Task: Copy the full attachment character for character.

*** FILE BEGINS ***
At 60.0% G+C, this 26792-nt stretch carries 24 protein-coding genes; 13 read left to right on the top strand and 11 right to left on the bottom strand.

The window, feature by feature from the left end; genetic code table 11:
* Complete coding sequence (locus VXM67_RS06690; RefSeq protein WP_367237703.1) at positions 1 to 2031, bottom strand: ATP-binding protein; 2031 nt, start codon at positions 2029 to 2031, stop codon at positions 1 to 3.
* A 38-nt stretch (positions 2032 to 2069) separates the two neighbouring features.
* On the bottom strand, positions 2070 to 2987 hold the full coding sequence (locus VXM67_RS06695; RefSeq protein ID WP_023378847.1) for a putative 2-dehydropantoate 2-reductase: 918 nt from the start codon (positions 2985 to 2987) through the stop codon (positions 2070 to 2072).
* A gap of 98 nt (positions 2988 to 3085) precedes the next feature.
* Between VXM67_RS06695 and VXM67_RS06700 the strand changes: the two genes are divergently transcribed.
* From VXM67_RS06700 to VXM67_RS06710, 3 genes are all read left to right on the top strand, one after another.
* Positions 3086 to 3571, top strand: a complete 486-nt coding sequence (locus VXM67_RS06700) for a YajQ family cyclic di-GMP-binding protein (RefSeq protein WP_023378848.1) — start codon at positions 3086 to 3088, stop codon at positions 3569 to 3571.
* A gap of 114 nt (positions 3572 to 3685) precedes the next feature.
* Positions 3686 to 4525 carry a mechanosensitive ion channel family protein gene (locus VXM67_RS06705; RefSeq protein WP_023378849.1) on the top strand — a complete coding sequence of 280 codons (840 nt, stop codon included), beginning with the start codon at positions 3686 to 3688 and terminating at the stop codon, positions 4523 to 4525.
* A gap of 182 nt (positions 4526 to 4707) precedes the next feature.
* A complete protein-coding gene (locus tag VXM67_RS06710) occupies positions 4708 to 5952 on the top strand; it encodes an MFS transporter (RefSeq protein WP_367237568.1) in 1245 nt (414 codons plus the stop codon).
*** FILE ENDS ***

At 60.0% G+C, this 26792-nt stretch carries 24 protein-coding genes; 13 read left to right on the top strand and 11 right to left on the bottom strand.

The window, feature by feature from the left end; genetic code table 11:
* Complete coding sequence (locus VXM67_RS06690; RefSeq protein WP_367237703.1) at positions 1 to 2031, bottom strand: ATP-binding protein; 2031 nt, start codon at positions 2029 to 2031, stop codon at positions 1 to 3.
* A 38-nt stretch (positions 2032 to 2069) separates the two neighbouring features.
* On the bottom strand, positions 2070 to 2987 hold the full coding sequence (locus VXM67_RS06695; RefSeq protein ID WP_023378847.1) for a putative 2-dehydropantoate 2-reductase: 918 nt from the start codon (positions 2985 to 2987) through the stop codon (positions 2070 to 2072).
* A gap of 98 nt (positions 2988 to 3085) precedes the next feature.
* Between VXM67_RS06695 and VXM67_RS06700 the strand changes: the two genes are divergently transcribed.
* From VXM67_RS06700 to VXM67_RS06710, 3 genes are all read left to right on the top strand, one after another.
* Positions 3086 to 3571, top strand: a complete 486-nt coding sequence (locus VXM67_RS06700) for a YajQ family cyclic di-GMP-binding protein (RefSeq protein WP_023378848.1) — start codon at positions 3086 to 3088, stop codon at positions 3569 to 3571.
* A gap of 114 nt (positions 3572 to 3685) precedes the next feature.
* Positions 3686 to 4525 carry a mechanosensitive ion channel family protein gene (locus VXM67_RS06705; RefSeq protein WP_023378849.1) on the top strand — a complete coding sequence of 280 codons (840 nt, stop codon included), beginning with the start codon at positions 3686 to 3688 and terminating at the stop codon, positions 4523 to 4525.
* A gap of 182 nt (positions 4526 to 4707) precedes the next feature.
* A complete protein-coding gene (locus tag VXM67_RS06710) occupies positions 4708 to 5952 on the top strand; it encodes an MFS transporter (RefSeq protein WP_367237568.1) in 1245 nt (414 codons plus the stop codon).